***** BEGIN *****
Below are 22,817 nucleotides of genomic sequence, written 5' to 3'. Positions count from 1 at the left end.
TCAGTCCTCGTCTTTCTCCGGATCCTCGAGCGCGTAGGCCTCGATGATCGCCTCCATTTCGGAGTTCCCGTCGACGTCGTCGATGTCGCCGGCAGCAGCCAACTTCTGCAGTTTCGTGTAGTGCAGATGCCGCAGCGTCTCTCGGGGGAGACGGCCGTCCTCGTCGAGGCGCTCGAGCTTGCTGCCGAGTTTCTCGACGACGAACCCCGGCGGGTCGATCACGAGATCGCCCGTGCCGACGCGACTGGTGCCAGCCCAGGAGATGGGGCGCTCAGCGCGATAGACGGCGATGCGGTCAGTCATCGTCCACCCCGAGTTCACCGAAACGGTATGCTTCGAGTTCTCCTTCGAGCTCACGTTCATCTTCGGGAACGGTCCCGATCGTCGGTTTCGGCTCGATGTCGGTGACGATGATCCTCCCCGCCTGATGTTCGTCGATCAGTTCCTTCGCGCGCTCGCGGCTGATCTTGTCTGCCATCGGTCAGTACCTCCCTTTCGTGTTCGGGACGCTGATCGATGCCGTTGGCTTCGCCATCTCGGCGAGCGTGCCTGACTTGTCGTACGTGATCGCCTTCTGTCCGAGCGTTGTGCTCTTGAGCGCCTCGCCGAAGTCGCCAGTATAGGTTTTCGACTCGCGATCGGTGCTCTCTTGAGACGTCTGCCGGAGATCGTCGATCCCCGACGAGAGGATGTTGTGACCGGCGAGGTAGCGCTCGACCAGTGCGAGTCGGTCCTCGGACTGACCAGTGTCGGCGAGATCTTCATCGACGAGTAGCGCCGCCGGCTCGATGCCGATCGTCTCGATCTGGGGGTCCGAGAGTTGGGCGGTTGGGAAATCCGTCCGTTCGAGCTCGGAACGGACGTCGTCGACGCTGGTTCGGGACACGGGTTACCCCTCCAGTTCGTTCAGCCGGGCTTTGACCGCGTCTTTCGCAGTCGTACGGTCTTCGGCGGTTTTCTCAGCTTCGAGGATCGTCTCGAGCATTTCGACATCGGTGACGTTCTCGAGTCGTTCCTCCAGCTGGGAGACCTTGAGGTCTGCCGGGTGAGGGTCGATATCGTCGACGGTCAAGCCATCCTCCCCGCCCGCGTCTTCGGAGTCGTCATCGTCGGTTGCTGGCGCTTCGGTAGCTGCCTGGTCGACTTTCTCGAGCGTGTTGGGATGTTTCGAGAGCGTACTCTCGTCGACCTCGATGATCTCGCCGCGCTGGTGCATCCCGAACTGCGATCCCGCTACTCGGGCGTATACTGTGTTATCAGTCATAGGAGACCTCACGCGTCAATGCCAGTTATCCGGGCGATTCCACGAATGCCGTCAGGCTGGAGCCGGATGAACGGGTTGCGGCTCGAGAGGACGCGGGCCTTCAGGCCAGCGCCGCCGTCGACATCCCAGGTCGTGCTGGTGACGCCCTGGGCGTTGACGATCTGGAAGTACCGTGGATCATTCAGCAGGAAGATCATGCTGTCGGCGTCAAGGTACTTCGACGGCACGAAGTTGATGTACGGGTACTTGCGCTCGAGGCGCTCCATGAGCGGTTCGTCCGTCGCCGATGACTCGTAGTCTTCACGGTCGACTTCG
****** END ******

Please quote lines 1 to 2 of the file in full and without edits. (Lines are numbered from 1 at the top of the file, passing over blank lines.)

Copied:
Below are 22,817 nucleotides of genomic sequence, written 5' to 3'. Positions count from 1 at the left end.
TCAGTCCTCGTCTTTCTCCGGATCCTCGAGCGCGTAGGCCTCGATGATCGCCTCCATTTCGGAGTTCCCGTCGACGTCGTCGATGTCGCCGGCAGCAGCCAACTTCTGCAGTTTCGTGTAGTGCAGATGCCGCAGCGTCTCTCGGGGGAGACGGCCGTCCTCGTCGAGGCGCTCGAGCTTGCTGCCGAGTTTCTCGACGACGAACCCCGGCGGGTCGATCACGAGATCGCCCGTGCCGACGCGACTGGTGCCAGCCCAGGAGATGGGGCGCTCAGCGCGATAGACGGCGATGCGGTCAGTCATCGTCCACCCCGAGTTCACCGAAACGGTATGCTTCGAGTTCTCCTTCGAGCTCACGTTCATCTTCGGGAACGGTCCCGATCGTCGGTTTCGGCTCGATGTCGGTGACGATGATCCTCCCCGCCTGATGTTCGTCGATCAGTTCCTTCGCGCGCTCGCGGCTGATCTTGTCTGCCATCGGTCAGTACCTCCCTTTCGTGTTCGGGACGCTGATCGATGCCGTTGGCTTCGCCATCTCGGCGAGCGTGCCTGACTTGTCGTACGTGATCGCCTTCTGTCCGAGCGTTGTGCTCTTGAGCGCCTCGCCGAAGTCGCCAGTATAGGTTTTCGACTCGCGATCGGTGCTCTCTTGAGACGTCTGCCGGAGATCGTCGATCCCCGACGAGAGGATGTTGTGACCGGCGAGGTAGCGCTCGACCAGTGCGAGTCGGTCCTCGGACTGACCAGTGTCGGCGAGATCTTCATCGACGAGTAGCGCCGCCGGCTCGATGCCGATCGTCTCGATCTGGGGGTCCGAGAGTTGGGCGGTTGGGAAATCCGTCCGTTCGAGCTCGGAACGGACGTCGTCGACGCTGGTTCGGGACACGGGTTACCCCTCCAGTTCGTTCAGCCGGGCTTTGACCGCGTCTTTCGCAGTCGTACGGTCTTCGGCGGTTTTCTCAGCTTCGAGGATCGTCTCGAGCATTTCGACATCGGTGACGTTCTCGAGTCGTTCCTCCAGCTGGGAGACCTTGAGGTCTGCCGGGTGAGGGTCGATATCGTCGACGGTCAAGCCATCCTCCCCGCCCGCGTCTTCGGAGTCGTCATCGTCGGTTGCTGGCGCTTCGGTAGCTGCCTGGTCGACTTTCTCGAGCGTGTTGGGATGTTTCGAGAGCGTACTCTCGTCGACCTCGATGATCTCGCCGCGCTGGTGCATCCCGAACTGCGATCCCGCTACTCGGGCGTATACTGTGTTATCAGTCATAGGAGACCTCACGCGTCAATGCCAGTTATCCGGGCGATTCCACGAATGCCGTCAGGCTGGAGCCGGATGAACGGGTTGCGGCTCGAGAGGACGCGGGCCTTCAGGCCAGCGCCGCCGTCGACATCCCAGGTCGTGCTGGTGACGCCCTGGGCGTTGACGATCTGGAAGTACCGTGGATCATTCAGCAGGAAGATCATGCTGTCGGCGTCAAGGTACTTCGACGGCACGAAGTTGATGTACGGGTACTTGCGCTCGAGGCGCTCCATGAGCGGTTCGTCCGTCGCCGATGACTCGTAGTCTTCACGGTCGACTTCG